STRUCTURE: The health secretary has given the go ahead for a controversial shake-up of maternity services in North Yorkshire which was opposed by a cabinet colleague, according to local councillor.
Jeremy Hunt last week approved plans to replace a consultant led maternity service at Friarage Hospital with one led by midwives and transfer its specialist inpatient paediatric services to four other hospitals.
The proposal by Hambleton, Whitby and Richmondshire Clinicial Commissioning Group had sparked controversy among local politicians, including John Blackie, the independent leader of Richmondshire District Council.
Cllr Blackie claimed last month that the foreign secretary and Richmond MP William Hague had intervened by speaking to both the health secretary and to the Independent Reconfiguration Panel, which had reviewed the proposals.
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The review was initiated after Jim Clark, chair of North Council North Yorkshire County Council’s health scrutiny committee appealed for one in letter to Mr Hunt in March,
Mr Hunt however said he “accepted in full” the IRP’s recommendation that the plans should be implemented as quickly as possible.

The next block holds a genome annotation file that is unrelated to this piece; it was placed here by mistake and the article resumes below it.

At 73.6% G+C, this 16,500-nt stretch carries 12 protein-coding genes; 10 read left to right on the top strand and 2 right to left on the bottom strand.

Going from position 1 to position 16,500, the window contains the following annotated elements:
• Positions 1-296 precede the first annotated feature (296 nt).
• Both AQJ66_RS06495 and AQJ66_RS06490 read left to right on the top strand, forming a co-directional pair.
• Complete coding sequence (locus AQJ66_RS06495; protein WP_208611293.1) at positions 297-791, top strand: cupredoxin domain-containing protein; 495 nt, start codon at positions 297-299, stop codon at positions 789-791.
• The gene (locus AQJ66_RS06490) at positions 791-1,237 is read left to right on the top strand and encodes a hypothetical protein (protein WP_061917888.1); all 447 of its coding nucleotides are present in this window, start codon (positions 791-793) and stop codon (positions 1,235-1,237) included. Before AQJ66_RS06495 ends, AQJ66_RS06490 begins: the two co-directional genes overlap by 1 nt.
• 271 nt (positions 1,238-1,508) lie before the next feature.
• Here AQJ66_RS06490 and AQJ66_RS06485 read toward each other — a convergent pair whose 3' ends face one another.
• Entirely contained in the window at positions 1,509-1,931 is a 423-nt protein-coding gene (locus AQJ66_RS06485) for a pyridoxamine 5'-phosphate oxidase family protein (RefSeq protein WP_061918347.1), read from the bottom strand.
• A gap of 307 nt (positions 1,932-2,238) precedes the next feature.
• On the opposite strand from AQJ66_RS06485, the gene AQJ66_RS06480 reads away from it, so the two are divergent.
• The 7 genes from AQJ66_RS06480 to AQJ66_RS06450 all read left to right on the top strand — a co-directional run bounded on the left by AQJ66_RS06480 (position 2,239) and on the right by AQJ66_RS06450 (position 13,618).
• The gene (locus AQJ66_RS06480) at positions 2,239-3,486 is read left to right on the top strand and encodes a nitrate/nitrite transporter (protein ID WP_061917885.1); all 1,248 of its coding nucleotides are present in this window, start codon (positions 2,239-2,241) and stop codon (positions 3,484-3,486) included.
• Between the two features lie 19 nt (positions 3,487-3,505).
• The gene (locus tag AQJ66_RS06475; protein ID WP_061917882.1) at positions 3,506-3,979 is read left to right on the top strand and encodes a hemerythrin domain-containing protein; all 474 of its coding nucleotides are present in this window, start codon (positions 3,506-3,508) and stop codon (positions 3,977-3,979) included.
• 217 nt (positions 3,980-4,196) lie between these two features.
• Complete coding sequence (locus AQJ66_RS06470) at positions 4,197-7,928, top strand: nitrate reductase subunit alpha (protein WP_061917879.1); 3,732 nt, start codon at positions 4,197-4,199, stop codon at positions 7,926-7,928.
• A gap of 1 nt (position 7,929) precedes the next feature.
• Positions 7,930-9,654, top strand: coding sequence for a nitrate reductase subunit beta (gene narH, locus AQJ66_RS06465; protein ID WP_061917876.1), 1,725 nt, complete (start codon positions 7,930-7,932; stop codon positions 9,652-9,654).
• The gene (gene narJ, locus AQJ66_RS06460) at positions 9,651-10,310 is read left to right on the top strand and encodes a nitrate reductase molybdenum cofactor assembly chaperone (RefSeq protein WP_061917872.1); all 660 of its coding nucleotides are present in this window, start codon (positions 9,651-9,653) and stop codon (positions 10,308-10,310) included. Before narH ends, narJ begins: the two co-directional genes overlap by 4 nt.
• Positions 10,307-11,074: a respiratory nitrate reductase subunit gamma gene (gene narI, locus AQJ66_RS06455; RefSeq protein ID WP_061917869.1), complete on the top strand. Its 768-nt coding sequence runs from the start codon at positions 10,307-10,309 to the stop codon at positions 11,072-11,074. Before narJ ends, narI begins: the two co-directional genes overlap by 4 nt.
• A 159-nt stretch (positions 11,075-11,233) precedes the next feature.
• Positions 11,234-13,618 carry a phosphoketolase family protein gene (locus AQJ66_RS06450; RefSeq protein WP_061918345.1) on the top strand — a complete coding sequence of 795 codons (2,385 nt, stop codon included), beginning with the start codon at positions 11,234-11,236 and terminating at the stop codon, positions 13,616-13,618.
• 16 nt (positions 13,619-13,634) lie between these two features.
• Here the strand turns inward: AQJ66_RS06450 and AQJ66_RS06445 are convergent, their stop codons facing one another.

“These local plans will ensure the best quality treatment for mothers, babies and children in North Yorkshire,” he said in a statement.
“They were drawn up in consultation with the public by local doctors and nurses — the people best-placed to understand the needs of their local patients.
“The Independent Reconfiguration Panel agrees these proposals will improve services for patients and I am accepting their advice in full.”
The plans have been in development for three years and are supported by all GP practices in the area and South Tees Hospitals Foundation Trust, which runs Friarage.
Lord Ribeiro, chair of the IRP said the changes would “ensure the best care for local women and children”.
“We have taken into account the clinical evidence about the current and future safety and sustainability of maternity services and the need to make best use of scarce resources, and believe these proposals are the most effective way of meeting the challenges currently facing the Friarage Hospital.
He added the IRP is “mindful of the lengthy period of uncertainty and fragility of current services and believe the best way forward now is to implement the CCG’s final proposals as quickly and effectively as possible”.
Vicky Pleydell, chief clinical officer at the CCG, said she hoped that people with concerns about the plans had been “reassured by the secretary of state’s decision based on independent clinical advice, and are now confident that this is absolutely the right thing to do”.
The Department of Health last month defended the “independence” of its IRP regime, following Cllr Blackie’s claims about Mr Hague’s intervention.